@Father Is All in on Nineties Cartoons
Father is many things. He is one of the most original rappers coming out of the white-hot Atlanta hip-hop scene, responsible for the hit song “Look at Wrist.” He’s a ’90s nerd with a deep love of anime, Batman, and Hanna-Barbera. And he’s also the official owner of the handle @Father on both Instagram and Twitter. The one thing he isn’t? An actual father. Not even kind of. Fatherly spoke to, well, Father about his paternal moniker, deep love for ’90’s cartoons, and some actual advice for the real dads out there.
Your original name was not Father but “Father’s Liquor Cabinet”. Why’d you shorten it?
When I first came into it, I didn’t want to be perceived as one entity. I wanted to give off the feeling that there was a band behind me, and people would be surprised to find out its just one guy. I would be the Father of the band Father’s Liquor Cabinet. Then people started calling me Father’s Liquor Cabinet to my face, and it was sounded so weird that I shortened it.
What would we currently find in your actual liquor cabinet?
Some Casamigos. You know that tequila by George Clooney? Bulleit Bourbon is a favorite of mine, but it messes my stomach up so I’ve stopped drinking it. So right now Casamigos is definitely my go-to. Nice vanilla flavor to it. Clooney did a real good job with that one.
The Atlanta rap scene is white-hot these days, but a lot of the artists have a similar sound. You’re distinct. For instance, you steer clear of trap beats.
It’s mostly personal taste. I try to implement aspects of it because trap is very current. Almost like pop now. I still love it, but a lot of it can sound the same. It’s easy to get drowned out if you stick too closely to it. I avoid producers that make that specific sound.
Your first two albums, Young Hot and Who’s Gonna Get Fucked First, were unapologetically fun. Your most recent album, I’m a Piece of Shit, while fun, is more mature. Was that a deliberate choice?
It was somewhat deliberate because I was getting older. I want the vibe of my music to go with my age. I didn’t want to act like I didn’t learn anything from the previous year, talking about the same things. I was on plenty of “fuck shit.” By the third one, it had run its course. I was mad tired of the drugs and the girls. I still like having fun, but I’m over that stuff. That third album was a phase of my life. I was hopeless, but I’ve got a new fervor now.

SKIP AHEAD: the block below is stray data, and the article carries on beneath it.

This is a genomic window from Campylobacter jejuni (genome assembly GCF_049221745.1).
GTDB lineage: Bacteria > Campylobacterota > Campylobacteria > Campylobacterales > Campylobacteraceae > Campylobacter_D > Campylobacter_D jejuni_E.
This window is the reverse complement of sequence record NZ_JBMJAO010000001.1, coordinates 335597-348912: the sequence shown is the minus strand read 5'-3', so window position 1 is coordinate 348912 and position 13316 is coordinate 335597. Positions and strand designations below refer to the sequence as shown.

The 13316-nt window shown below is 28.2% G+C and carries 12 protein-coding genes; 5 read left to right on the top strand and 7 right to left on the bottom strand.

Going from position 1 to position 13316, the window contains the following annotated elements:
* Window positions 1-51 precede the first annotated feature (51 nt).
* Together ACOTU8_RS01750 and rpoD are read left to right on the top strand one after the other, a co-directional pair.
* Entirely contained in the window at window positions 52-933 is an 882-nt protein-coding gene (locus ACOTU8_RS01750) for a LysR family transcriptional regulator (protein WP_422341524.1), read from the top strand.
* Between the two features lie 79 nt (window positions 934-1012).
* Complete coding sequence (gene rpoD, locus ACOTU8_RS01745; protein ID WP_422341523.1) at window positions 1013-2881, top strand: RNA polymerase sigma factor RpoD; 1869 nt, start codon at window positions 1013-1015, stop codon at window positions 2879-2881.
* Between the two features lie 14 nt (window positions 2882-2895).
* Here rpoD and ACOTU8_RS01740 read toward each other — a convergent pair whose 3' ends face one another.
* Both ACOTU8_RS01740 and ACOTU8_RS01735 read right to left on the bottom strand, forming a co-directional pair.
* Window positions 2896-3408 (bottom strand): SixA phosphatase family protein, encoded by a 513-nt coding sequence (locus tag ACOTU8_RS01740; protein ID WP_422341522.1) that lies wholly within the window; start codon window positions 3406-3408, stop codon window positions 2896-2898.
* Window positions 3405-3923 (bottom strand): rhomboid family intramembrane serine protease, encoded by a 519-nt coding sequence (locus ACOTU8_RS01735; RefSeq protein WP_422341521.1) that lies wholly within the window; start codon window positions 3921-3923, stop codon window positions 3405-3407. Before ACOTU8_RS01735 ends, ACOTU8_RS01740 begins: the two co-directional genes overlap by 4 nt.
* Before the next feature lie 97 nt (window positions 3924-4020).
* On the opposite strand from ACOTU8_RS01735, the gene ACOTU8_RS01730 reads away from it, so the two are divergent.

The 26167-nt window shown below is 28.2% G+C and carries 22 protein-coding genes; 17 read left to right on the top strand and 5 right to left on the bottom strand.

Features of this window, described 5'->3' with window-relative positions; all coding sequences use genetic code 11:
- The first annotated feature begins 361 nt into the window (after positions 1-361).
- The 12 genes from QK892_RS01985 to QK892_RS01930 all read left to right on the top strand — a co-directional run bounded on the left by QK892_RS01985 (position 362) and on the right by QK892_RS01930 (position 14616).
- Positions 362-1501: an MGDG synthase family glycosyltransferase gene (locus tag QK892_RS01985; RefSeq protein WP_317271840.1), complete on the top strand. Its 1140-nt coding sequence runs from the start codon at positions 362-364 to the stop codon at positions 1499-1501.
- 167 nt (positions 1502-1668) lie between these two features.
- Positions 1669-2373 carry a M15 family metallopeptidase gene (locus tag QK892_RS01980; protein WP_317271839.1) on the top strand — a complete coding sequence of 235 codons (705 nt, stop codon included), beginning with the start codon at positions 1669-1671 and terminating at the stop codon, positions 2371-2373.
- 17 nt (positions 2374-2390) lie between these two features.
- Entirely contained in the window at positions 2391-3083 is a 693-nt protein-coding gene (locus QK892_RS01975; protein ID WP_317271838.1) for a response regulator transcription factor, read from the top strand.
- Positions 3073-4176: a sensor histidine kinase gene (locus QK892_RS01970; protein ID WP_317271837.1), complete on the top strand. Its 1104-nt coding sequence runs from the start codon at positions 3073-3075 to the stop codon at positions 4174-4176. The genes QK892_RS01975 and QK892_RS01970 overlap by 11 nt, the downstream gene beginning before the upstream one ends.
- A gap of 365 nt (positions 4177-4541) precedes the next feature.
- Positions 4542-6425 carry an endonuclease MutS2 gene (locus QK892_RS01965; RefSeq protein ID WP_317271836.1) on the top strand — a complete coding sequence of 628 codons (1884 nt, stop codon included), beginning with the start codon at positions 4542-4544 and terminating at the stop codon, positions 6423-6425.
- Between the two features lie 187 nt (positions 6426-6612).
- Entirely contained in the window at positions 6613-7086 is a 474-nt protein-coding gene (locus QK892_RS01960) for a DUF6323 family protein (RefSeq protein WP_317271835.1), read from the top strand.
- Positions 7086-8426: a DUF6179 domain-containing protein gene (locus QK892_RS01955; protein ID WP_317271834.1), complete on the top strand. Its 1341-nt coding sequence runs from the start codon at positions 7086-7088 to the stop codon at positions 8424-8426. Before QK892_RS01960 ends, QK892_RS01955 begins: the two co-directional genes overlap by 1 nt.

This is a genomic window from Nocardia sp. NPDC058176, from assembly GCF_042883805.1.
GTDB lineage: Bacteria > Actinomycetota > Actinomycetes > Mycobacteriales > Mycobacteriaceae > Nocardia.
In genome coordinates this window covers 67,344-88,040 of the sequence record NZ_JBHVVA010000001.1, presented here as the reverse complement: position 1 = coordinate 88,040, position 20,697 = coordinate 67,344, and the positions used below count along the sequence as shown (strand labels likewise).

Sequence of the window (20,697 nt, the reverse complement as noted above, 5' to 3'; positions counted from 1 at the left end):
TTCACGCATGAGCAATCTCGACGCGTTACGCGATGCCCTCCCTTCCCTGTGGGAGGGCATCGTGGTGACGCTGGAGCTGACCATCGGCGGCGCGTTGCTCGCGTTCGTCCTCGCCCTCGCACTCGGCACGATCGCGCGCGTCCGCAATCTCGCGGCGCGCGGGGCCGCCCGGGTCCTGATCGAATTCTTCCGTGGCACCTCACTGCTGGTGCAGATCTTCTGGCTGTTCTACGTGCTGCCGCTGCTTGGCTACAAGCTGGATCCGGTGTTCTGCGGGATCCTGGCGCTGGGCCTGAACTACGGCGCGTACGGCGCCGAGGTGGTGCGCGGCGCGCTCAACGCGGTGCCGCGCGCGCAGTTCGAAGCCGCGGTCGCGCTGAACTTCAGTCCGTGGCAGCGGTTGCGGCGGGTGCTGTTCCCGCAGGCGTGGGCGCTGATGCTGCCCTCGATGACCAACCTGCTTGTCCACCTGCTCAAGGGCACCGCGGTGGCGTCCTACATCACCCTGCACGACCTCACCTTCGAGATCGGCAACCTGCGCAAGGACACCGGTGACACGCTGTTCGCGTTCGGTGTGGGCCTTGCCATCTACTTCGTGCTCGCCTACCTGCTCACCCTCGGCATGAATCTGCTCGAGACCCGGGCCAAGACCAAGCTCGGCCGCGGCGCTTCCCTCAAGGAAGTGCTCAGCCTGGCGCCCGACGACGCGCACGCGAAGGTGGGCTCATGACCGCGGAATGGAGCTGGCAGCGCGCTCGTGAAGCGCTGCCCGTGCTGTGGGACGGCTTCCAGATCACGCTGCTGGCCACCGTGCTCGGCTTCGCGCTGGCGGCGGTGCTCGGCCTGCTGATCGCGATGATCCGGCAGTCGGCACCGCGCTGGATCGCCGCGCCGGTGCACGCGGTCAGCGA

How is that renewed spirit showing up in your music?
Music is fun again. I don’t hate everyone around me anymore.
Speaking of fun, you’ve credited a lot of ’90s cartoons for your style. Which are your biggest influences?
Aw man, there are so many. I need a second. I mean you got Hey Arnold! and Rocko’s Modern Life and all that twisted shit. Nineties cartoons were fucking nuts. That shit was so backwards. Honestly, though, a lot of my favorites are Hanna-Barbera which are a lot older. I love those. They’re my absolute favorites. Little Red Riding Hood and The World of Tomorrow are my two favorites. World of Tomorrow was like futuristic and shit. Nobody ever remembers them though.
We’ve heard you’re a huge comic book and anime fan.
I haven’t been keeping up as well lately, I kinda lost track a few years back after some of the newer stuff was less interesting to me. But I like the older art style like Akira, Ninja Scroll and shit like that. Everything now is too pristine and polished and pretty looking for me to like it. Except I really like Attack on Titan because it’s just so violent. That’s what draws me to anime. It’s so gory and so weird. A lot of it is cookie cutter as fuck now so I don’t get into it as much.
You’ve also got a soft spot for Batman.
I identify with the character. He’s this playboy billionaire, but then like at night he still feels this weird need to help people who aren’t doing anything for him. There’s a strange connection I feel to the character. I like that duality.
Finally, even though you’re not a Father, what words of wisdom would you have for the dads reading this?
Even when it seems like your kids don’t love you anymore, deep down inside, you still gotta hold that connection. The love is always there.
This interview has been edited and condensed.